Labor Day in the United States is a public holiday that is celebrated on the first Monday of September. It pays tribute to the contributions and accomplishments of American workers.
Labor Day celebration originated during the height of the Industrial Revolution in the late 1800s. The average American worked 12 hour days, seven days a work just to make a meager wage. Children as young as five or six years old worked in factories and mines throughout the U.S. earning a fraction of what adults earned. Many workers faced unsafe and unhealthy work environments.
Workers organized strikes and rallies to protest the poor work conditions and sometimes these gatherings turned violent. In particular, the infamous Haymarket Riot of 1886 that left several Chicago police officers and workers dead. On September 5, 1882, 10,000 workers left work to march from City Hall to Union Square in New York City, which became noted as the first Labor Day parade in U.S. history.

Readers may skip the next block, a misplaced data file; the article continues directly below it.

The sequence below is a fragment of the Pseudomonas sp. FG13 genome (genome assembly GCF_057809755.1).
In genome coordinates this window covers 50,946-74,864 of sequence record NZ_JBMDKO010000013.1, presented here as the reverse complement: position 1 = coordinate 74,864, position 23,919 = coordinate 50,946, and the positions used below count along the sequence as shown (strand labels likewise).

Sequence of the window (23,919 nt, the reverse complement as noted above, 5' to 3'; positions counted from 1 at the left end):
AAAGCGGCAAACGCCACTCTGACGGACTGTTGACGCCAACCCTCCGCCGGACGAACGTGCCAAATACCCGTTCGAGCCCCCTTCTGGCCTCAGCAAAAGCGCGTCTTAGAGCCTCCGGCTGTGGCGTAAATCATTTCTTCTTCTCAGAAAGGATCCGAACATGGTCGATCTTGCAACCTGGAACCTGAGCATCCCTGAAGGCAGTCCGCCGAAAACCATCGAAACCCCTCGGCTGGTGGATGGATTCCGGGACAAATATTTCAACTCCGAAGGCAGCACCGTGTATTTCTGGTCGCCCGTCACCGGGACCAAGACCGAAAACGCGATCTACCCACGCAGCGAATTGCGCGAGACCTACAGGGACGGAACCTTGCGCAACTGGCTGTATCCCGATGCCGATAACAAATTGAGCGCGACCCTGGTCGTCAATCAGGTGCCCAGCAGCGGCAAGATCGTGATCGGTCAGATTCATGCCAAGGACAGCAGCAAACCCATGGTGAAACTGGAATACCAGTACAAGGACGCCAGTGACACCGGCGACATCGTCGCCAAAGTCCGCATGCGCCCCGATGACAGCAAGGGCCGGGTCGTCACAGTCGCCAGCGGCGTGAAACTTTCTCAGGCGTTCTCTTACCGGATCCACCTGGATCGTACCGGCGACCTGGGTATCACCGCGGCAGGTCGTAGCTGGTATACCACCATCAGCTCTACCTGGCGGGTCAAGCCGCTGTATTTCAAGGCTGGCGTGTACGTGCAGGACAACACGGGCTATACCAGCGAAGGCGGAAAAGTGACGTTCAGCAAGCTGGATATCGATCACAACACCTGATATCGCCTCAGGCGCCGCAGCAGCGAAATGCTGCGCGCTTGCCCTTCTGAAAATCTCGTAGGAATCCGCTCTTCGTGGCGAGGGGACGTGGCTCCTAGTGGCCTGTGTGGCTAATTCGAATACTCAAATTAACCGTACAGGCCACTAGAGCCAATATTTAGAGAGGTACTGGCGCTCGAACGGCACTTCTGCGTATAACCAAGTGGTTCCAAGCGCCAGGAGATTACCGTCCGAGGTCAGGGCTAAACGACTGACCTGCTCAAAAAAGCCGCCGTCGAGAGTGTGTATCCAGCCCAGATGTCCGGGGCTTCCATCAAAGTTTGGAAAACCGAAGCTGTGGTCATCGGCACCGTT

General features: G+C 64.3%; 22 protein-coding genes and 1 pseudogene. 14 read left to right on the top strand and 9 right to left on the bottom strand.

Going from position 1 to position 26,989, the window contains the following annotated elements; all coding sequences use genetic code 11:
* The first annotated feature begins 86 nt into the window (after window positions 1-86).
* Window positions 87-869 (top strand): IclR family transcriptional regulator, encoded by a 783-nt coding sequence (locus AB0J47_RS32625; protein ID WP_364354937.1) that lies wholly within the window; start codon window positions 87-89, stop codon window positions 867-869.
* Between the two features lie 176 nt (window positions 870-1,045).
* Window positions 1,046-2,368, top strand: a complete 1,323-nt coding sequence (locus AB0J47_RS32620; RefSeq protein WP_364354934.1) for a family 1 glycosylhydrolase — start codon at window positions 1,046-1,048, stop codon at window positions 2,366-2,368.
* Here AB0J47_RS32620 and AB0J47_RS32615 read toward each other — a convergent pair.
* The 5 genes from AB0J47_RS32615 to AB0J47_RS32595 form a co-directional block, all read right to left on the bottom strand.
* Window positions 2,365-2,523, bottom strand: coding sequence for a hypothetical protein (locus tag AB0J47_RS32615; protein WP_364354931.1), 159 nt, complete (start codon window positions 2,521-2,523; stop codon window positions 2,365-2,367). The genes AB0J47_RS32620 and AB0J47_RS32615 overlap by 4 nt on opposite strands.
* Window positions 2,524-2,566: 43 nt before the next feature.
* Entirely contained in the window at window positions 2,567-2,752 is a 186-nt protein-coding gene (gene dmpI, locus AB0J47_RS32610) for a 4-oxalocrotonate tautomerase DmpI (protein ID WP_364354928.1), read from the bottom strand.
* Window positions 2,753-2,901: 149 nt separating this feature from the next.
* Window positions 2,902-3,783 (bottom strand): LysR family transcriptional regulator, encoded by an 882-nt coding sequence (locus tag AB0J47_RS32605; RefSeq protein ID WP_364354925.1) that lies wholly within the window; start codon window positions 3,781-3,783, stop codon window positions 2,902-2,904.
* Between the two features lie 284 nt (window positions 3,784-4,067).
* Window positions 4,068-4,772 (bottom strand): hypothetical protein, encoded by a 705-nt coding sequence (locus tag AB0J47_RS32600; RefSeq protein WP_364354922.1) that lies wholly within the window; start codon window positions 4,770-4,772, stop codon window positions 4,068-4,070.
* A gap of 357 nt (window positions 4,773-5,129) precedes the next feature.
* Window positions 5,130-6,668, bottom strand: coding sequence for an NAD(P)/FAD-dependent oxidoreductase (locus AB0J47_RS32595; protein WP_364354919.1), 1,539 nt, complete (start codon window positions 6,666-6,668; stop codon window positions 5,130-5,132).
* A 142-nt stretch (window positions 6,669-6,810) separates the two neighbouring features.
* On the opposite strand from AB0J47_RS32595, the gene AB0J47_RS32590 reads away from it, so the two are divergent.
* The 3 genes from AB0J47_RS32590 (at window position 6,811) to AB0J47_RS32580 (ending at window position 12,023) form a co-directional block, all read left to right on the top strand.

The idea of a “workingmen’s holiday,” celebrated on the first Monday in September, caught on in other industrial centers across the country, and many states passed legislation recognizing it. It wasn’t until 12 years later that Congress would legalize the holiday in 1894.
On Saturday, September 12th, New York City will hold its annual Labor Day Parade in honor of all the workers that help build this great city many of us call home. The parade will begin at 10:00am on Fifth Avenue and 44th Street and commence on 67th Street.
The Perecman Firm salutes you!